FAQ #13 | Why are we having a referendum?
The End of Life Choice Act passed Third Reading in Parliament in November 2019 with 61 MPs in favour and 59 opposed. As the Bill made its way through the parliamentary process New Zealand First MP Jenny Marcroft introduced an amendment stating that if the Bill passed at Third Reading “the commencement of the Bill [would be] contingent on the outcome of a referendum.
The Bill did pass at Third Reading, so on October 17 all New Zealanders eligible to vote in the general election will also be asked to vote whether or not they support the End of Life Choice Act coming into force. If the referendum gets a majority of votes it will become law. As a result, we now have the responsibility of considering the proposed legislation, the risks and benefits it will bring, and then deciding if this is the kind of legislation we want here in New Zealand.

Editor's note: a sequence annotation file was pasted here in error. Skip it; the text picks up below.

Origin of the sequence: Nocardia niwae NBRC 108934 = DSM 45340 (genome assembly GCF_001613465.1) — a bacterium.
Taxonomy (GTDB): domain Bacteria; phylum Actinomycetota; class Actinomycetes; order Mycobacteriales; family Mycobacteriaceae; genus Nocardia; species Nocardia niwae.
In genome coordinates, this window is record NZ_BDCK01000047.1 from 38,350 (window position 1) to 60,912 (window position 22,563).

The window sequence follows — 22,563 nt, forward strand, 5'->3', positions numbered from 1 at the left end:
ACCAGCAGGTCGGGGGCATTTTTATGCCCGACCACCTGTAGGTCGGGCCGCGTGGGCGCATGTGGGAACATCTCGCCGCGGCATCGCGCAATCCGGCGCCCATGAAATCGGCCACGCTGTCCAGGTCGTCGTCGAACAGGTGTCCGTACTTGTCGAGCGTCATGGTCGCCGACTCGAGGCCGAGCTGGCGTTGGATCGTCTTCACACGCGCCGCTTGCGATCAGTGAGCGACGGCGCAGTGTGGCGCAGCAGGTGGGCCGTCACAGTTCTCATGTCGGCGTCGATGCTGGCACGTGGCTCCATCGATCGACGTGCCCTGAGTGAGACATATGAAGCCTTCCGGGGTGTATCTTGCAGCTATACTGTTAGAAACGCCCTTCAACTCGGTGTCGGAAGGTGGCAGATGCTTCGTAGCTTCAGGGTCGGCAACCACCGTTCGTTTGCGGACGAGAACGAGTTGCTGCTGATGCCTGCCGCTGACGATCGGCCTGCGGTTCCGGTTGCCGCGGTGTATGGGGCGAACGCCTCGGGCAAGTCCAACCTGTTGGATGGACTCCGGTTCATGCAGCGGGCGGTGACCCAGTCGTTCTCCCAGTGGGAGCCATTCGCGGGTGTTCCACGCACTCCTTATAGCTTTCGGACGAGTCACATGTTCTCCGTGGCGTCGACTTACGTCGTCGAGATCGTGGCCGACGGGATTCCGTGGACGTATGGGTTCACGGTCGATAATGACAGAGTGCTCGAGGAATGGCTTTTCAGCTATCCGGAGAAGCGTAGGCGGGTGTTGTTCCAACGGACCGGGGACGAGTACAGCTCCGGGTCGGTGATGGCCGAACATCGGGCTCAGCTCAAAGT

Could the End of Life Choice Act be amended or improved after the referendum before becoming law?
In the short term, no. The opportunities to amend the Bill were all within the parliamentary process. If the referendum is passed with a majority of “yes” votes, the Act will come into force as it currently stands. In future, if anyone wanted to amend this law they would need to do so through the courts, or through another parliamentary process.
Authorised by J. Abernethy, 49 Cape Horn Road, Hillsborough, Auckland 1041
 “End of Life Choice Bill – Third Reading,” (13 November 2019) https://www.parliament.nz/en/pb/hansard-debates/rhr/combined/HansDeb_20191113_20191113_16, accessed 26/03/20.
 J Marcroft SOP No. 287, Explanatory Note, (30 July 2019) http://www.legislation.govt.nz/bill/member/2017/0269/latest/versions.aspx, accessed 26/03/20.
 “Referendum on the End of Life Choice Act,” New Zealand Government, https://www.referendum.govt.nz/endoflifechoice/index.html, accessed 24/4/20.